I've been teaching myself FPGA programming in Verilog over the past year during the COVID-19 lockdown.
I found a discussion of whether it was possible to measure the speed of light using an Arduino or other microcontroller and the consensus was that the processor speed was too slow and there were too many outside factors like system interrupts.
I figured an FPGA would be well suited to this task and it would be cool to see if I could directly measure the speed of a signal through a wire, which moves at something like 0.85 the speed of light. I've gotten code working on a DE10-lite development board that does this, but I'm having some issues understanding the results. I'm really looking for feedback on whether my approach works at all and what to look out for.
My code is very straightforward. A state machine starts in IDLE until a button press moves it to state "COUNTING." In COUNTING an output wire "measure_outW" is raised from 0 to 3.3 V and then a 100 MHz always block increments a register ("measure_counterR)." This always cycle continues until an input wire (measure_inW), which is pulled down to ground by a 12 kΩ resistor, goes high. Measure_outW and measure_inW are connected through the test object, a long spool of wire. So the number of 100 MHz cycles it takes for the signal to travel from measure_outW to measure_inW (through the long spool of wire) is recorded by measure_counterR.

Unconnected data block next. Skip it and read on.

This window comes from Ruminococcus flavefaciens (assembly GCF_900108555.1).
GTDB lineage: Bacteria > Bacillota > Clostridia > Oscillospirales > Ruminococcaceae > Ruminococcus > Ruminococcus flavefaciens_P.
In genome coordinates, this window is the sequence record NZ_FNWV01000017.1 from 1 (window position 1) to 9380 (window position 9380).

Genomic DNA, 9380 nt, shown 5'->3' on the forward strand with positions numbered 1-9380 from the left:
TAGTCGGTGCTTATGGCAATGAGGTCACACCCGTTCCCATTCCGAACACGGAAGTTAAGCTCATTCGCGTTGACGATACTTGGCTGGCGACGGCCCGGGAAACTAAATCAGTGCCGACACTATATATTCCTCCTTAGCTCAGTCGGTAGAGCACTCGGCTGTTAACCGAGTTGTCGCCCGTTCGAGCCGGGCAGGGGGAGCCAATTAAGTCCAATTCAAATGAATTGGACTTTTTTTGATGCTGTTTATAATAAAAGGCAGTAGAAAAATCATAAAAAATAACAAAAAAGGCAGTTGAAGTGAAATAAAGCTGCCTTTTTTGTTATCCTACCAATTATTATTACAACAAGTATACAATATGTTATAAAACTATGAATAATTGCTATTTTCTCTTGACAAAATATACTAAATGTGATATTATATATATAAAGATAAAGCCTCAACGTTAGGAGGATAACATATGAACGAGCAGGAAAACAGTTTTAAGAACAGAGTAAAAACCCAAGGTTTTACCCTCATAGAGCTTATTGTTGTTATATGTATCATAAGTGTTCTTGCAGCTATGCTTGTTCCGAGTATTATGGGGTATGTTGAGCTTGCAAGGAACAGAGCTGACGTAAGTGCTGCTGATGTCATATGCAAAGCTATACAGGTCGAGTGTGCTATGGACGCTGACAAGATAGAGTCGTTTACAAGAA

The state then moves to "REPORT" and the binary value in measure_counterR is converted to binary-coded decimal and fed to a UART which displays it on a PC. (I chose this setup just to get practice using a UART in Verilog.)
I used a fresh roll of 24-gauge wire-wrapping wire as a test object. It's advertised as being approximately 305 meters in length. I get values around 264 clock cycles for the travel time. Now this is with a PLL clock of 100MHz. Another roll of the same wire gives me values around 274 so I feel I'm really measuring something.
Question 1. Does an always block, that runs at posedge of a 100MHz clock, occur at 100 MHz or at 50 MHz (because it's just the posedge)? Sorry, I don't have a scope that can handle these speeds. If it's 100 MHz then in each clock cycle the signal moves 0.85 x (3x108 m/s) * 1x10-8 s) = 2.55 m. It takes 264 cycles to get through the spool so 2.55 m x 264 = 673 m. This is more than twice what I'd expect.
Question 2. Is it legit to measure very short time intervals this way? Does the PLL clock synchronize itself across the FPGA so everything is simultaneous? Or does it keep the phase across the device, at the expense of the actual absolute number of cycles?
Question 3. The values I get move around a bit, and are affected by the position of the spool of wire and its feed-in wires. I'm surprised it isn't a fixed number of clock cycles. Why does it vary by about + or - 10 cycles? I know oscillators can vary ("jitter"), but does this manifest over such short intervals (i.e., only 264 cycles)?
Question 4. I've measured two different spools of wire with different values. But when I combine them into one long test object the resulting time is a somewhat less than the sum of their individual times. Is there a capacitive or inductive effect happening? I'm just turning the line from low to high-- not sending pulses so it's not an AC signal.